The next Great Backyard Bird Count (GBBC) is February 16-19, 2018! If your students have been observing birds at a bird feeder, or on a walk, they may be interested in participating in a citizen science project to count birds during the Great Backyard Bird Count. “For at least 15 minutes on one or more days of the count, February 16-19, 2018, simply tally the numbers and kinds of birds you see. You can count from any location, anywhere in the world, for as long as you wish!” Whether you see a woodpecker in the woods or a pigeon on a lamp post, they are both birds to count.
Children’s expressed excitement at spotting birds may scare the birds away before you can determine what kind of bird they are. Repeated “bird walks” of short duration can help children practice containing their expressions of enthusiasm. Almost every time we go out the door, a few mourning doves fly up from the ground into the trees. Over time the children have become familiar with the shape and behavior of this bird species. Now that we expect to see them we make it a game to see if the birds will stay visible long enough for us to count them. Sparrows sighted in the bushes can be counted even though we aren’t able to determine which sparrow species are present. Observing and counting animals of all kinds as you walk around the nearby area will develop children’s awareness of how animals, in addition to humans, use the space. A few resources for children and teachers are listed in an Early Years blog post from March 2, 2011.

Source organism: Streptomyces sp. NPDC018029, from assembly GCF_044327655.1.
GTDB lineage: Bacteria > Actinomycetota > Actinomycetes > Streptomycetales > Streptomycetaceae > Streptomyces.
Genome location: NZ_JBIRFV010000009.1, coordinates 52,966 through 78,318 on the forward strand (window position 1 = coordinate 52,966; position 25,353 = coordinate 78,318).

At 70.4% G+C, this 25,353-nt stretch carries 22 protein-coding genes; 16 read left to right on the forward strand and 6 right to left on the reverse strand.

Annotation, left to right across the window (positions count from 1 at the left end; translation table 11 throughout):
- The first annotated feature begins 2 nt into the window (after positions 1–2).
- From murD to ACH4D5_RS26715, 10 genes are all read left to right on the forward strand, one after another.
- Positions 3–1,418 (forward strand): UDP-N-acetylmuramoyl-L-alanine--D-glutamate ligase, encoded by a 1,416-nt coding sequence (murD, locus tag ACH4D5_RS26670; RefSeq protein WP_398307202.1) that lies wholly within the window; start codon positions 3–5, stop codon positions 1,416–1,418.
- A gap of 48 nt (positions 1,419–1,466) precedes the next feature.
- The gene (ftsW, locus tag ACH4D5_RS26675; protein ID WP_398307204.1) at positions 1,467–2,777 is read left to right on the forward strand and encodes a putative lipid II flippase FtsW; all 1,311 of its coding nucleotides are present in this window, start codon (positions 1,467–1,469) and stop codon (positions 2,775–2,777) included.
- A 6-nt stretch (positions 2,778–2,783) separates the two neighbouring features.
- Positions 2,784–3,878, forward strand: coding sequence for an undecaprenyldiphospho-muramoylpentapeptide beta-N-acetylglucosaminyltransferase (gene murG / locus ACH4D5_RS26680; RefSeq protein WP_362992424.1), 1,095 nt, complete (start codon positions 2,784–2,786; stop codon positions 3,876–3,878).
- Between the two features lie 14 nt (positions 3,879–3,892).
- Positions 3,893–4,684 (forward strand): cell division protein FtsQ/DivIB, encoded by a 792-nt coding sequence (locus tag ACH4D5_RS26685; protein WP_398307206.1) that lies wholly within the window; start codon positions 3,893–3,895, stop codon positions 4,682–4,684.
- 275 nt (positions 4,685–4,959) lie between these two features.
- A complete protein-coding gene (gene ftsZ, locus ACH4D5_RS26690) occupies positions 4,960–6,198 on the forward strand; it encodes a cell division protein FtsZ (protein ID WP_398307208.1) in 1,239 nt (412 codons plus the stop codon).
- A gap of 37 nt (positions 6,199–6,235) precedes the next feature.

Your small amount of data will be grouped with data from many others, becoming meaningful in helping to answer questions about bird populations. “Scientists use information from the Great Backyard Bird Count, along with observations from other citizen-science projects, such as the Christmas Bird Count, Project FeederWatch, and eBird, to get the “big picture” about what is happening to bird populations.”
Collecting data in winter is not just about birds. In the October 2015 Early Years column in Science and Children I wrote about indirectly documenting local weather by counting out-door clothing types worn by children and using the data to look for patterns in weather over months and seasons. You can see The Early Years clothing observation images, log, and graph examples in the Science and Children Connections.
Did everyone wear winter outerwear today? As the data is collected and displayed over time, children will see a change in outdoor temperature indicated by a change in the clothing worn. They may be able to predict what most people will be wearing tomorrow and in one month (or “many days from now”). Observing the seasonal change of temperature in the short-term conditions of the atmosphere—weather—is a foundation for later learning about the average daily weather for an extended period of time at that location—climate.